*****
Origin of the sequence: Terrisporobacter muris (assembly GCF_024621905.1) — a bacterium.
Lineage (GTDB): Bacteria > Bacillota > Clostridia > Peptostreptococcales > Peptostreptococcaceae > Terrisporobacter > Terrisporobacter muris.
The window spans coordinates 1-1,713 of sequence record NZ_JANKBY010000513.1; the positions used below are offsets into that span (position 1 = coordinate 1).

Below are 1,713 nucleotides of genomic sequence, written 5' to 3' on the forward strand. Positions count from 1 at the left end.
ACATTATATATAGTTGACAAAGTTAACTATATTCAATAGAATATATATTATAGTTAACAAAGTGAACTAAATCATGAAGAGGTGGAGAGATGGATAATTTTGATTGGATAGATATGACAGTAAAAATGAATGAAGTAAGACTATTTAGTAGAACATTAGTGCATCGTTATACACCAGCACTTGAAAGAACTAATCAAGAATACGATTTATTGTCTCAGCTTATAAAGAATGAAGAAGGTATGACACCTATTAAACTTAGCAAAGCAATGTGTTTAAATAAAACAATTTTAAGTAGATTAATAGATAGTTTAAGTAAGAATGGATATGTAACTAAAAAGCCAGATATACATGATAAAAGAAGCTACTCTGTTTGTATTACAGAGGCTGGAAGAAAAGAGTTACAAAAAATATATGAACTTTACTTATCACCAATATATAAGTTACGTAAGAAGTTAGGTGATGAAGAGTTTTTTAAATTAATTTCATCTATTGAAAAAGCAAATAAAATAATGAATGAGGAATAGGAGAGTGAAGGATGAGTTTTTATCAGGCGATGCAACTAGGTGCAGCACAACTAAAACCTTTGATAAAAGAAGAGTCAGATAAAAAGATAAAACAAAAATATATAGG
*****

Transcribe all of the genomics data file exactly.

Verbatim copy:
Origin of the sequence: Terrisporobacter muris (assembly GCF_024621905.1) — a bacterium.
Lineage (GTDB): Bacteria > Bacillota > Clostridia > Peptostreptococcales > Peptostreptococcaceae > Terrisporobacter > Terrisporobacter muris.
The window spans coordinates 1-1,713 of sequence record NZ_JANKBY010000513.1; the positions used below are offsets into that span (position 1 = coordinate 1).

Below are 1,713 nucleotides of genomic sequence, written 5' to 3' on the forward strand. Positions count from 1 at the left end.
ACATTATATATAGTTGACAAAGTTAACTATATTCAATAGAATATATATTATAGTTAACAAAGTGAACTAAATCATGAAGAGGTGGAGAGATGGATAATTTTGATTGGATAGATATGACAGTAAAAATGAATGAAGTAAGACTATTTAGTAGAACATTAGTGCATCGTTATACACCAGCACTTGAAAGAACTAATCAAGAATACGATTTATTGTCTCAGCTTATAAAGAATGAAGAAGGTATGACACCTATTAAACTTAGCAAAGCAATGTGTTTAAATAAAACAATTTTAAGTAGATTAATAGATAGTTTAAGTAAGAATGGATATGTAACTAAAAAGCCAGATATACATGATAAAAGAAGCTACTCTGTTTGTATTACAGAGGCTGGAAGAAAAGAGTTACAAAAAATATATGAACTTTACTTATCACCAATATATAAGTTACGTAAGAAGTTAGGTGATGAAGAGTTTTTTAAATTAATTTCATCTATTGAAAAAGCAAATAAAATAATGAATGAGGAATAGGAGAGTGAAGGATGAGTTTTTATCAGGCGATGCAACTAGGTGCAGCACAACTAAAACCTTTGATAAAAGAAGAGTCAGATAAAAAGATAAAACAAAAATATATAGG